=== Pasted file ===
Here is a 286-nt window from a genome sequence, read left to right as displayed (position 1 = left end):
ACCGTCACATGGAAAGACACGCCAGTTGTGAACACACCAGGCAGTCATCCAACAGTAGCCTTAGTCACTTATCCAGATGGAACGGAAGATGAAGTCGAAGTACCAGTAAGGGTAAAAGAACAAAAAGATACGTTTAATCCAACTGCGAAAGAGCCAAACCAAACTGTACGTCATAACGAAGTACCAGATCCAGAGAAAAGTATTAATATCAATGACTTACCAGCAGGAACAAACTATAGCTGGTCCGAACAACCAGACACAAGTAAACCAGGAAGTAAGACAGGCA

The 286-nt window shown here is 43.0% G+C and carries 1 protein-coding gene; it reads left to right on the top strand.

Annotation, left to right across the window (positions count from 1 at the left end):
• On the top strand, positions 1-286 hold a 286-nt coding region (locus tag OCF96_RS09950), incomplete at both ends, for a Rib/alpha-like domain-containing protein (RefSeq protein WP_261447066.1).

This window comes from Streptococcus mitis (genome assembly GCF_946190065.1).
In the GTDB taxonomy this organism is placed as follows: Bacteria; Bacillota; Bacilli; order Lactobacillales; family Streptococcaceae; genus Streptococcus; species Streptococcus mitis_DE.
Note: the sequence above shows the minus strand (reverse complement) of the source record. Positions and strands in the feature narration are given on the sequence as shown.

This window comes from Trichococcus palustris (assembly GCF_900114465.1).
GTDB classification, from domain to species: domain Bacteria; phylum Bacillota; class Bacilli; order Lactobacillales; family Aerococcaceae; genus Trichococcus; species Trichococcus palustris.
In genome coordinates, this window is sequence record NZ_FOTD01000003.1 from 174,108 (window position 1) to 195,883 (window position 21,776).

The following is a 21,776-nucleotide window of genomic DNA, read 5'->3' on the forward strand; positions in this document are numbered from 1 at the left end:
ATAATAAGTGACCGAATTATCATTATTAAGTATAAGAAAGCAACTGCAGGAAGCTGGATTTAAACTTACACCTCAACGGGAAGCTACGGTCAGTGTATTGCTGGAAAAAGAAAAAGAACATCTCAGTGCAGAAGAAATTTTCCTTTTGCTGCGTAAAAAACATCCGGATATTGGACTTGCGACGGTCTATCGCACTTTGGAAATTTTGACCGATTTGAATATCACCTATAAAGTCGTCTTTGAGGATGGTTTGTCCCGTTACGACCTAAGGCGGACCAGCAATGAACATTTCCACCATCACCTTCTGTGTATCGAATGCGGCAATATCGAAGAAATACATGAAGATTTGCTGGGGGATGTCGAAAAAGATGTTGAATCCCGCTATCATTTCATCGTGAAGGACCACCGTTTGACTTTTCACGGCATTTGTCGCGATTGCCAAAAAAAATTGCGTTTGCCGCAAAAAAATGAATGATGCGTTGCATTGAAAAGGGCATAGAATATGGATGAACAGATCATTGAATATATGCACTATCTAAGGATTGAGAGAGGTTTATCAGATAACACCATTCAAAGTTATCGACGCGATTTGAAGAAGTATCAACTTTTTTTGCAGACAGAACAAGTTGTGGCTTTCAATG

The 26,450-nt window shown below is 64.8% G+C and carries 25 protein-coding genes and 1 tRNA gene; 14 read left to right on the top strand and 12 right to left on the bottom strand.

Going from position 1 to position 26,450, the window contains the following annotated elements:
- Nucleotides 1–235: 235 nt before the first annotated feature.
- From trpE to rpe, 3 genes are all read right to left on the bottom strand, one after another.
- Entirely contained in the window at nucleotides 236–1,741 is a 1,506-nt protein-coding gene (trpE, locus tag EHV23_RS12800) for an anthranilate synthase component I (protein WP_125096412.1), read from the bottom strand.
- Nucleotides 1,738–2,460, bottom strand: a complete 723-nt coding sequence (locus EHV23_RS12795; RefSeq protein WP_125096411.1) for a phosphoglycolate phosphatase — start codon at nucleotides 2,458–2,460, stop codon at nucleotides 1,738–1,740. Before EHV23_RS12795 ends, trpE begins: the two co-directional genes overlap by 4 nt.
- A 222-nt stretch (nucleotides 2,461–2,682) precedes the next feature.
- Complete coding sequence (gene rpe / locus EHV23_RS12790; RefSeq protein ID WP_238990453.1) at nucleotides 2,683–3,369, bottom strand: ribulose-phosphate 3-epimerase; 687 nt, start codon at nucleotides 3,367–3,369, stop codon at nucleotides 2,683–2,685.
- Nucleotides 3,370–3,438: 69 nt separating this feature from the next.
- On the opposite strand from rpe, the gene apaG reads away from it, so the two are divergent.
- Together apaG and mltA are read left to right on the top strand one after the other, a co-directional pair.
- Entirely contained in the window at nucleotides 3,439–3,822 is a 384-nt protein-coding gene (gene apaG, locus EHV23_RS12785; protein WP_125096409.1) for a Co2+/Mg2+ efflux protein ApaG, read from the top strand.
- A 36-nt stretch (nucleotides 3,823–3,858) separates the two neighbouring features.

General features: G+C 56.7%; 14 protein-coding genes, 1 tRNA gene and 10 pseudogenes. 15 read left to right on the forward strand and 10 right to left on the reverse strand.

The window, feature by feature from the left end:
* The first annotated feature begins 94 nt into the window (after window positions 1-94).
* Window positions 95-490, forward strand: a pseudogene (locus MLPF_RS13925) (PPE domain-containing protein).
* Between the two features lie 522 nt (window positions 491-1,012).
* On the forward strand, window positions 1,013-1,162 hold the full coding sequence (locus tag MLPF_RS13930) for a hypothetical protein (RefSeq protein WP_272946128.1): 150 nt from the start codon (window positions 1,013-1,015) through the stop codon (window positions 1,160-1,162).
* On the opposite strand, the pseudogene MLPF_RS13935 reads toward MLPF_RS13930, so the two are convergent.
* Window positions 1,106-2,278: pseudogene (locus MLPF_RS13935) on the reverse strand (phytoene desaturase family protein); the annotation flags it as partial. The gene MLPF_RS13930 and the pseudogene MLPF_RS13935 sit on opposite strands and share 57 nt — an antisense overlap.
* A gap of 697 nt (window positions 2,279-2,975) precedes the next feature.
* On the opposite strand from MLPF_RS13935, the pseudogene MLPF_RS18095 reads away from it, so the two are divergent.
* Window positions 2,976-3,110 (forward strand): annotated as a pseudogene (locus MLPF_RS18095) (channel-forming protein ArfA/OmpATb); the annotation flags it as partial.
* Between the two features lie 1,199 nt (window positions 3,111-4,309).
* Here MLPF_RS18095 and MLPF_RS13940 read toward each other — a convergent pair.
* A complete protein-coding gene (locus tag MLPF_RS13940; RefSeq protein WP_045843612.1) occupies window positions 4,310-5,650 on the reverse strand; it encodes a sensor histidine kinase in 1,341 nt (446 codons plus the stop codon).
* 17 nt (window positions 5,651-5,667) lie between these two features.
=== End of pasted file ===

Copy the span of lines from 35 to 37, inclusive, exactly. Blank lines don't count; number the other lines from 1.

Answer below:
* A gap of 697 nt (window positions 2,279-2,975) precedes the next feature.
* On the opposite strand from MLPF_RS13935, the pseudogene MLPF_RS18095 reads away from it, so the two are divergent.
* Window positions 2,976-3,110 (forward strand): annotated as a pseudogene (locus MLPF_RS18095) (channel-forming protein ArfA/OmpATb); the annotation flags it as partial.